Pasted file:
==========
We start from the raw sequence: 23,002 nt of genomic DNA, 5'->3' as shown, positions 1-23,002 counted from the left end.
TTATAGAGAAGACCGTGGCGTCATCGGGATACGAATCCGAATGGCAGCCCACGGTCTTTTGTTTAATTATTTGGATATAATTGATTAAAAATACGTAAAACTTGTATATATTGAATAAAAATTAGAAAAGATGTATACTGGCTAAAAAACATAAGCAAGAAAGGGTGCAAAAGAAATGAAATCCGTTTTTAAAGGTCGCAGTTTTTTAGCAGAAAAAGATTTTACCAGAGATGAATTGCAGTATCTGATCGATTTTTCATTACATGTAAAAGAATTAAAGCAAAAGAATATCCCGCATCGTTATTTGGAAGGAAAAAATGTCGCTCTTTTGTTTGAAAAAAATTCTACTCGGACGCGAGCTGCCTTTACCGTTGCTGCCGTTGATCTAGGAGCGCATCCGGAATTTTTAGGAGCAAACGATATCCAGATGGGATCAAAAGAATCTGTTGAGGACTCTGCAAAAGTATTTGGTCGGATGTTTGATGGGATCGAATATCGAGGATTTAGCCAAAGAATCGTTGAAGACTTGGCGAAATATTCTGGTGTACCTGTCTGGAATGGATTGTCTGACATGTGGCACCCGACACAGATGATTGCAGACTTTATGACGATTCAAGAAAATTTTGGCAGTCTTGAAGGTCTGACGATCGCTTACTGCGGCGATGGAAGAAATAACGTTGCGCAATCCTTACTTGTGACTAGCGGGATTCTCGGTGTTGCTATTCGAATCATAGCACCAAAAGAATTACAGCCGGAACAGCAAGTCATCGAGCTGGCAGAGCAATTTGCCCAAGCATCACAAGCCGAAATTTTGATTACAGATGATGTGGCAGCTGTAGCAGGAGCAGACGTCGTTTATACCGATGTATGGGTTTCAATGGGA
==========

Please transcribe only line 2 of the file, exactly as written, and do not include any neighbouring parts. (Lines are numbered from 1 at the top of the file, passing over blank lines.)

TTATAGAGAAGACCGTGGCGTCATCGGGATACGAATCCGAATGGCAGCCCACGGTCTTTTGTTTAATTATTTGGATATAATTGATTAAAAATACGTAAAACTTGTATATATTGAATAAAAATTAGAAAAGATGTATACTGGCTAAAAAACATAAGCAAGAAAGGGTGCAAAAGAAATGAAATCCGTTTTTAAAGGTCGCAGTTTTTTAGCAGAAAAAGATTTTACCAGAGATGAATTGCAGTATCTGATCGATTTTTCATTACATGTAAAAGAATTAAAGCAAAAGAATATCCCGCATCGTTATTTGGAAGGAAAAAATGTCGCTCTTTTGTTTGAAAAAAATTCTACTCGGACGCGAGCTGCCTTTACCGTTGCTGCCGTTGATCTAGGAGCGCATCCGGAATTTTTAGGAGCAAACGATATCCAGATGGGATCAAAAGAATCTGTTGAGGACTCTGCAAAAGTATTTGGTCGGATGTTTGATGGGATCGAATATCGAGGATTTAGCCAAAGAATCGTTGAAGACTTGGCGAAATATTCTGGTGTACCTGTCTGGAATGGATTGTCTGACATGTGGCACCCGACACAGATGATTGCAGACTTTATGACGATTCAAGAAAATTTTGGCAGTCTTGAAGGTCTGACGATCGCTTACTGCGGCGATGGAAGAAATAACGTTGCGCAATCCTTACTTGTGACTAGCGGGATTCTCGGTGTTGCTATTCGAATCATAGCACCAAAAGAATTACAGCCGGAACAGCAAGTCATCGAGCTGGCAGAGCAATTTGCCCAAGCATCACAAGCCGAAATTTTGATTACAGATGATGTGGCAGCTGTAGCAGGAGCAGACGTCGTTTATACCGATGTATGGGTTTCAATGGGA